| Ring Road No.2 from the Nga Tu So intersection to Vinh Tuy Bridge
Over the past 5 years, Hanoi’s economy has grown steadily. The Gross Regional Domestic Product (GRDP) grew 7.39%, hitting the target of 7.3-7.8% and growing faster than in the 2010-2015 period.
Last year, Hanoi’s GRDP was an estimated 45 billion USD; the annual per capita income was nearly 5,800 USD, up 50% since 2015, and 80% above the national average.
In addition to promoting economic restructuring in the direction of increasing the proportion of industrial and service sectors, Hanoi has focused on infrastructure development (especially in transportation), administrative reform, and new-style rural building to improve the living standard in rural areas.
Transportation infrastructure is Hanoi’s most urgent issue. Five key transport projects are under construction: an overpass at the intersection of Hoang Quoc Viet and Nguyen Van Huyen street, bridges over Linh Dam lake, the interchange of Highway 3 and the Hanoi-Hai Phong expressway (Ring Road No.3), and Ring Road No.2 from the Nga Tu So intersection to Vinh Tuy Bridge.
Nguyen Manh Hung, Director of the Hai Ba Trung district Project Management Board, said, “Ring Road No.2 is a very important route for the development of Hai Ba Trung district and greater Hanoi. Once the land clearance is completed, the project will be quickly finished and traffic congestion will be resolved, creating favorable conditions for socio-economic development.”
To narrow the gap between the rich and the poor and between rural and urban areas, Hanoi has established large-scale rice fields and restructured crops and livestock to increase productivity per hectare.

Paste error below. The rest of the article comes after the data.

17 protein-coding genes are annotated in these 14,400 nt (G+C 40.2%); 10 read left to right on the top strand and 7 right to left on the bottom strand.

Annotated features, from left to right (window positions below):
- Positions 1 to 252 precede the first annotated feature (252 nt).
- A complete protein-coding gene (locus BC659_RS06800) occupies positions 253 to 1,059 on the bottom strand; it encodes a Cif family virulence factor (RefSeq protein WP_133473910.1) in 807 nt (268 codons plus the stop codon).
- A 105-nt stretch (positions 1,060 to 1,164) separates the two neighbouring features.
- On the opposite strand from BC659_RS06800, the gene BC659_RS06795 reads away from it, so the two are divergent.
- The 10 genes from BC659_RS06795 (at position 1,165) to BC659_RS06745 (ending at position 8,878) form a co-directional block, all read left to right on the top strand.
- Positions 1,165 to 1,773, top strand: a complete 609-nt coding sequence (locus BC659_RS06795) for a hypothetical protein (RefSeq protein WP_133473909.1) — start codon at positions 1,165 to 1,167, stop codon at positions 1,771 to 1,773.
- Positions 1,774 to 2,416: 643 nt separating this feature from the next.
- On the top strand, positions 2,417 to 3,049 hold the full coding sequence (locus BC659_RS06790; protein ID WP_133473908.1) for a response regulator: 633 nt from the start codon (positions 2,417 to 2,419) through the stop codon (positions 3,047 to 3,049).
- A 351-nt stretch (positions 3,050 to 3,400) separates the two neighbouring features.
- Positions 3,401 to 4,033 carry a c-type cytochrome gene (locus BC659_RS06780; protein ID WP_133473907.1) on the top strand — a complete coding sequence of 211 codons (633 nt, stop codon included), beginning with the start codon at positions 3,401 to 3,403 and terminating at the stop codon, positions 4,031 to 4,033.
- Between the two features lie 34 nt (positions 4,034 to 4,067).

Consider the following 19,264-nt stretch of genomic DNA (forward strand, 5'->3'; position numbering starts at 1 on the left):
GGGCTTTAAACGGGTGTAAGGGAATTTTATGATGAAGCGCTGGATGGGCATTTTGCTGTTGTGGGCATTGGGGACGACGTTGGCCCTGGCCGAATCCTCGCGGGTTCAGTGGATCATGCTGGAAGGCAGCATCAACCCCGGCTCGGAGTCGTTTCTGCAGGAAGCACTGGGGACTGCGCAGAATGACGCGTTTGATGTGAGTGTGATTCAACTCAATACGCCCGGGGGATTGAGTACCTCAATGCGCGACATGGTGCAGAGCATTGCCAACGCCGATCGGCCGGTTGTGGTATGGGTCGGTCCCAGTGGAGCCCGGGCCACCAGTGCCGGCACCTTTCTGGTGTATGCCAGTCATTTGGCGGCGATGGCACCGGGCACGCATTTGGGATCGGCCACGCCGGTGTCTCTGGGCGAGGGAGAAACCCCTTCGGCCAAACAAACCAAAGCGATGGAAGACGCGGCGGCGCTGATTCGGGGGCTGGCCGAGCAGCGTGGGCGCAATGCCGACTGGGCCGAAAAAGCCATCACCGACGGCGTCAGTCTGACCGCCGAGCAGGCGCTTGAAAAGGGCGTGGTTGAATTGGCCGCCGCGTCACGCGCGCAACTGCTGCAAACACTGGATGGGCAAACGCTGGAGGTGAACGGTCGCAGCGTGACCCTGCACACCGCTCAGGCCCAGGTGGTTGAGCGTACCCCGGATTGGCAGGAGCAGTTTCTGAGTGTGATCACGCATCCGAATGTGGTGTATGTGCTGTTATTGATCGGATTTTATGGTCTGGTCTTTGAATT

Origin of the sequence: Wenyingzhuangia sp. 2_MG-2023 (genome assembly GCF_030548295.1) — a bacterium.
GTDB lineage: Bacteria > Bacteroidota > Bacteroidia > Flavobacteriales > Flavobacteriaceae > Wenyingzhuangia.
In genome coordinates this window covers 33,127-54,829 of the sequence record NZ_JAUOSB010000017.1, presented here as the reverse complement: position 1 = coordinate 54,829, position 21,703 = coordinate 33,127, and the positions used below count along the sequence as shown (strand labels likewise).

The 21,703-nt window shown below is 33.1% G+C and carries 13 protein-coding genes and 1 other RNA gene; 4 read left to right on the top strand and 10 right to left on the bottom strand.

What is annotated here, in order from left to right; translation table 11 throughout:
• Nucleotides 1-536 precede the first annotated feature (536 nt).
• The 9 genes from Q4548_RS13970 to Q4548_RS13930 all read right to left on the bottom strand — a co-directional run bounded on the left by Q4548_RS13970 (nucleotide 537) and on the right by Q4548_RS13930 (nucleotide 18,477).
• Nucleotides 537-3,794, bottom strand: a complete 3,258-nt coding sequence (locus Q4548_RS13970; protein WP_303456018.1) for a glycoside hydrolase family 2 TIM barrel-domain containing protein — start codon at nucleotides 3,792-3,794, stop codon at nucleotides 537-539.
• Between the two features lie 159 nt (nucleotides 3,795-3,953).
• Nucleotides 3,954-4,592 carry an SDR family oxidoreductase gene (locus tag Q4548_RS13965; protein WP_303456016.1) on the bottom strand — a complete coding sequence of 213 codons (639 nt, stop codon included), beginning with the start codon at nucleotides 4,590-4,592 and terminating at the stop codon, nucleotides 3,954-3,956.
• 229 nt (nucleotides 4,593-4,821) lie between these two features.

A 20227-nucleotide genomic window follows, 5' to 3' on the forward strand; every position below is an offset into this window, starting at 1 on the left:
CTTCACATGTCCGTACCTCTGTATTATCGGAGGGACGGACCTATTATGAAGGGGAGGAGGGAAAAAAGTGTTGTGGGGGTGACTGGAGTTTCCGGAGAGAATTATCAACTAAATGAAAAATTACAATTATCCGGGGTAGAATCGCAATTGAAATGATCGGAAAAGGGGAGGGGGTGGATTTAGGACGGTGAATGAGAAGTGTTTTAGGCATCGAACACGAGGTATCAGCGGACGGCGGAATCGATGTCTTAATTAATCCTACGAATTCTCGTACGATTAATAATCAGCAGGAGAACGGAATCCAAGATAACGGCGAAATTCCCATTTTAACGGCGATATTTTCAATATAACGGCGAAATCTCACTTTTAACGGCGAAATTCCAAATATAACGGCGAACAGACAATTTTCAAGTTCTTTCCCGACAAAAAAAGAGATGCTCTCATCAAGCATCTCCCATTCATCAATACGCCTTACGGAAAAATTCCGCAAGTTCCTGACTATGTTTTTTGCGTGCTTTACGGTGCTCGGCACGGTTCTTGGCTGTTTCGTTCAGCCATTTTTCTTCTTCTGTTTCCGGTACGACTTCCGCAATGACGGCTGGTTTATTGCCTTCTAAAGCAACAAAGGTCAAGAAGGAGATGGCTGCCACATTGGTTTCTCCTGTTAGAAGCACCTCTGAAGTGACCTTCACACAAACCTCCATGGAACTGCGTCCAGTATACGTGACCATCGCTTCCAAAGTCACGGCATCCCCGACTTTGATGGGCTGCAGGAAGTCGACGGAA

Since 2016 Hanoi has spent nearly 800 million USD for the national target program on building new-style rural areas.
It will launch activities to promote rural industry that will improve productivity and competitiveness.
These efforts have produced significant improvements in farmers’ lives.
To date, 96% of Hanoi’s 382 communes have been recognized as new-style rural areas, 21 as advanced new-style rural areas, and 10 as new rural districts. Last year’s per capita income in rural areas was over 2,400 USD.
Pham Hai Hoa, Chairwoman of the Hanoi Farmers' Union, attributed the changes in rural areas to the city’s mobilization of resources and the people’s innovative and venturesome spirit.
“Hanoi has set up 783 farmers clubs for production, trading, and economic development with a total of 23,000 members. The movement to build new-style rural areas has resulted in 876 models for protecting the environment and increasing production,” said Hoa.
|All of Hanoi’s departments, agencies, sectors, and people’s committees are expected to jointly deploy a single-window e-service system at three levels. (Photo: ict-hanoi.gov.vn)
Hanoi has made strides in administrative reform, making the satisfaction of people and businesses the measure of quality improvement.
Hanoi has improved more than 1,700 internal processes to handle administrative procedures within Departments, Department-level agencies, and the People's Committees of districts, towns, communes, and wards.
The highlight of Hanoi’s administrative reform has been applying IT to state management, launching a single-window e-service model at three levels, and a shared information system for education and health, which has shortened the time needed to process documents.
Hanoi offers 1,500 public services at levels 3 and 4 (80% of the total) online.
Ho Van Lam, a Hanoi resident who was recently completing procedures at the Land Registration Office in Long Bien District, said, “The process of handling administrative procedures is fast. Everybody has received considerate instructions. Anyone who didn’t bring the right documents will be told how to do it properly.”
Steady economic growth, investment in infrastructure, and administrative reform is paving the way for Hanoi to fulfill its future socio-economic targets.